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Liquor Laws

Local liquor license holders speak out again enforcement In accepting the new liquor laws, Whistler license holders gave a little to get a little – and then, they say, they got stiffed There are many positive things to say about the new terms an

Local liquor license holders speak out again enforcement

In accepting the new liquor laws, Whistler license holders gave a little to get a little – and then, they say, they got stiffed

There are many positive things to say about the new terms and conditions that apply to B.C. liquor license holders, a new set of regulations to modernize and streamline the old systems (which were, by all descriptions, a dog’s breakfast). So how come nobody is saying those positive things?

For the past few weeks the Whistler rumour mill has been spinning stories of a militant RCMP crackdown on bars and restaurants, and an over-enthusiastic liquor license inspector who doesn’t live here, and who issues tickets at the drop of a hat.

Like every good rumour, there’s an element of truth. Tensions are very real – as evidenced by the letters to the editor we’ve been receiving and the strong show of support for Food and Beverage Association president Dale Schweighardt’s presentation to council on Jan. 29 – and have reached the boiling point.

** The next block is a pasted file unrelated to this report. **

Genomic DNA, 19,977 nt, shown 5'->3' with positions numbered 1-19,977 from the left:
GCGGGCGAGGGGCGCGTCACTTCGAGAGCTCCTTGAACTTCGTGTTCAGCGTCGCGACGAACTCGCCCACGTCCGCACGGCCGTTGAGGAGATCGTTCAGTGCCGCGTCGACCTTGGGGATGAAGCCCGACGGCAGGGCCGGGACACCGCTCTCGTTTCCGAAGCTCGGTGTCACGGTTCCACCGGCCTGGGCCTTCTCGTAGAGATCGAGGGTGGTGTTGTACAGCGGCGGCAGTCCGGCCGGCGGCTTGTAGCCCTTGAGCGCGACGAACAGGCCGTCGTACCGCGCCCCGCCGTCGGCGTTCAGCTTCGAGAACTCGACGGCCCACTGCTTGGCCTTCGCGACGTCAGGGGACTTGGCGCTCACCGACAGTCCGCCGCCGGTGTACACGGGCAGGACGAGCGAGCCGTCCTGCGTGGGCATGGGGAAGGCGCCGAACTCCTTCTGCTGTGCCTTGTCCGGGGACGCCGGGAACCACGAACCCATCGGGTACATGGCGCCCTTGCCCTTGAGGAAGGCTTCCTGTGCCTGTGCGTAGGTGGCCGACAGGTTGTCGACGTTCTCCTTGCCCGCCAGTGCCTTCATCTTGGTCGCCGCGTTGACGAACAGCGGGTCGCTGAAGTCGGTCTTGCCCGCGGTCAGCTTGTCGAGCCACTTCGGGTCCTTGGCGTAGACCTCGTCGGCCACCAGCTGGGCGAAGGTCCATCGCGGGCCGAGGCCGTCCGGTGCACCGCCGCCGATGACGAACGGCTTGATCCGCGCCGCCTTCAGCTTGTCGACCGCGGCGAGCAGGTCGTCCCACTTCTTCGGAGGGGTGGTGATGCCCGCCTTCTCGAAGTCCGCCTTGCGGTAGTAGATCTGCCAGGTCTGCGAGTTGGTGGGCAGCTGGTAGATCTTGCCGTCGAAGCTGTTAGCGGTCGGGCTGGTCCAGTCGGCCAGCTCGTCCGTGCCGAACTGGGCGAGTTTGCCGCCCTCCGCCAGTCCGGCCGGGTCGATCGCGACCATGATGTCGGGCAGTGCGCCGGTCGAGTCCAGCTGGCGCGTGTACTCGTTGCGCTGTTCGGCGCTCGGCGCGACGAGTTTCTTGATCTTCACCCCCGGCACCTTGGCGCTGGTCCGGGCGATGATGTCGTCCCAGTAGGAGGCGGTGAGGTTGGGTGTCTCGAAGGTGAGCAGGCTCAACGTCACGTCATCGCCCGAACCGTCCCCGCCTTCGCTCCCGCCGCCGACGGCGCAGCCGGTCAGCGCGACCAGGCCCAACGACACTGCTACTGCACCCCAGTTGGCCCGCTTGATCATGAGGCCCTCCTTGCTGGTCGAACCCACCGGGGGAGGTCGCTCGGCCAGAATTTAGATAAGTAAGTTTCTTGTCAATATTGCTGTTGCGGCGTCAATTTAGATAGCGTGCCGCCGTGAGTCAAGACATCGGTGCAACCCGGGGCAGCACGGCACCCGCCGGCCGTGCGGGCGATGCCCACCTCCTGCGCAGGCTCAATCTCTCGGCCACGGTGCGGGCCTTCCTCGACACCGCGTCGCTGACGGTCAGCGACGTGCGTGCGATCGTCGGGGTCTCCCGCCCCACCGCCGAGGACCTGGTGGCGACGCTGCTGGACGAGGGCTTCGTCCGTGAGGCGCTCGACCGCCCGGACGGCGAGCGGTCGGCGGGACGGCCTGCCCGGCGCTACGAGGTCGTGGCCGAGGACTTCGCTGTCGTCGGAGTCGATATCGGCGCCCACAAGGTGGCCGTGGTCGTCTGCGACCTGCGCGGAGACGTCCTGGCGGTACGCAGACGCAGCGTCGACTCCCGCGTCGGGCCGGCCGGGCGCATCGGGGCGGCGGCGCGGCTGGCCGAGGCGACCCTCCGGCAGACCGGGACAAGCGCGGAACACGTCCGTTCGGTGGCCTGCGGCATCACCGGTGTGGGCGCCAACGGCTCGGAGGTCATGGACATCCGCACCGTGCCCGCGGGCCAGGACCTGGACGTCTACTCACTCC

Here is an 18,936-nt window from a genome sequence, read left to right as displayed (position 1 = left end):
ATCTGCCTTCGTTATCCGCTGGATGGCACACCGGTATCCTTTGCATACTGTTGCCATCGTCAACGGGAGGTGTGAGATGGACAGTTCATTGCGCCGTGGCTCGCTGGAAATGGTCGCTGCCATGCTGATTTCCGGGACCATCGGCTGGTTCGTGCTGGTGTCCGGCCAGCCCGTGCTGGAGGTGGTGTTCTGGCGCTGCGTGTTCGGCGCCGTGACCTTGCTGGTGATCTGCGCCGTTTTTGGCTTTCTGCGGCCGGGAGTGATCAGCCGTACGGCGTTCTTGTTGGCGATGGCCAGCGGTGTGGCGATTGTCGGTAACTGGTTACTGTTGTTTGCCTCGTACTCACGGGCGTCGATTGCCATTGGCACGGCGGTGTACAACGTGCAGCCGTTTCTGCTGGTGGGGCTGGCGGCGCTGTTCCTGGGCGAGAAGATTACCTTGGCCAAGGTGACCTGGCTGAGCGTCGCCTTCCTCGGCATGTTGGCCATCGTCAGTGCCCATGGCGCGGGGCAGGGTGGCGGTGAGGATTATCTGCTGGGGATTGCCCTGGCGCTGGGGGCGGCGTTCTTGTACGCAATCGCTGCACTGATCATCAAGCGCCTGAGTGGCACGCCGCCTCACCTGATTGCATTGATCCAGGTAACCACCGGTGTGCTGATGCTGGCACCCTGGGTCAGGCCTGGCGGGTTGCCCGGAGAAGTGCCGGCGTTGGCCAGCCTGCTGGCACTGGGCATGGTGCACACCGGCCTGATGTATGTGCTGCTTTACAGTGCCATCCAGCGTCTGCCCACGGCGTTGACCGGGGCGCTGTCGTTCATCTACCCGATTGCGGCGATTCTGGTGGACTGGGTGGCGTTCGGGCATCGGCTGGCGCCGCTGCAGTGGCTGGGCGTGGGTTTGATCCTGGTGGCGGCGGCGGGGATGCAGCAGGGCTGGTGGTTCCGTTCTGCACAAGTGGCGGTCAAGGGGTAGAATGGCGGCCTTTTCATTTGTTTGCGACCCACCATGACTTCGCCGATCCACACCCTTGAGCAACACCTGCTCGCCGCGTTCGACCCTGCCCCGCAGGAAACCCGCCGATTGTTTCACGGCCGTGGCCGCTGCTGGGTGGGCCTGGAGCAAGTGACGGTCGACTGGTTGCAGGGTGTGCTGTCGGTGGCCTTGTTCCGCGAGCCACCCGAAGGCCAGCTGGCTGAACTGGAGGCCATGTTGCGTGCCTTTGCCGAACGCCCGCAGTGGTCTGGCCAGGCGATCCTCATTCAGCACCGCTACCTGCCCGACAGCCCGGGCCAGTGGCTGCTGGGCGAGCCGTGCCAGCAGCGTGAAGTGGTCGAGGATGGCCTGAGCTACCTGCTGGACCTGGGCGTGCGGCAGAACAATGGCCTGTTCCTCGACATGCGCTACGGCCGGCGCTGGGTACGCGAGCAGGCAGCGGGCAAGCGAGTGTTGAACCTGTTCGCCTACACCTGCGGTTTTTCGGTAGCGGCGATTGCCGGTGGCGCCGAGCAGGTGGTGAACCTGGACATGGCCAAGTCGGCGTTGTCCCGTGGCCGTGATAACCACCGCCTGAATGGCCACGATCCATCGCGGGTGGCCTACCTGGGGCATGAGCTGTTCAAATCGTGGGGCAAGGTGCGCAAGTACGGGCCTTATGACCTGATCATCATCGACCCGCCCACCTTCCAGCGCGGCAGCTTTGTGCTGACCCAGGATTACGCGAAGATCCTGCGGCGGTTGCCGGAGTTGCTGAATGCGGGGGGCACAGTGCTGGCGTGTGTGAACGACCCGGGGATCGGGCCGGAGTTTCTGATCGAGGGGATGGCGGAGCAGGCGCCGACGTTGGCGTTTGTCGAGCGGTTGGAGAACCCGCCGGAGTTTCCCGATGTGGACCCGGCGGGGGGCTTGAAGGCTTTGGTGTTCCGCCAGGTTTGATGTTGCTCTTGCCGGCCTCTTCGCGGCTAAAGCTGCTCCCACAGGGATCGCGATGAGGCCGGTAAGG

"Everybody (license holders) is deeply concerned right now," says Schweighardt, who is also the manager of Buffalo Bill’s. "It’s a situation that’s potentially damaging to the industry and the resort.

"How is it damaging? When guests go away with a negative impression. I have guests right now who are talking about their experience with the police and liquor inspector rather than their experience on the mountain."

The roots of the conflict can be traced back to the Surich Liquor Policy Review, an independent analysis of the liquor industry in B.C. that included hundreds of recommendations on how to modernize, clarify and streamline the dated mishmash of provincial liquor laws regulations. The provincial government adopted the bulk of the recommendations on June 3, 1999, and started rolling out the policy changes last fall with the opening of some government liquor stores on Sunday.

That experiment was a disaster. Independent beer and wine store owners in Whistler lost tens of thousands of dollars in the first few months of Sunday openings, claiming that the liquor branch had been negligent in consulting with independent retailers. The government agreed and in December they voluntarily closed one of two government liquor stores in the village.

The problem wasn’t in the recommendation but with the implementation – Consultant Jo Surich specifically stated that no liquor stores should be opened on Sunday without consulting beer and wine store owners, addressing their needs, and then getting a clear go-ahead from the local government. The liquor branch didn’t do any of these things effectively, and were called on it by the provincial cabinet.

It seems that the same thing has occurred with the implementation of the new liquor license guidelines on Jan. 15, titled: "A Guide for Liquor Licensees in British Columbia: Terms and Conditions of a Liquor License."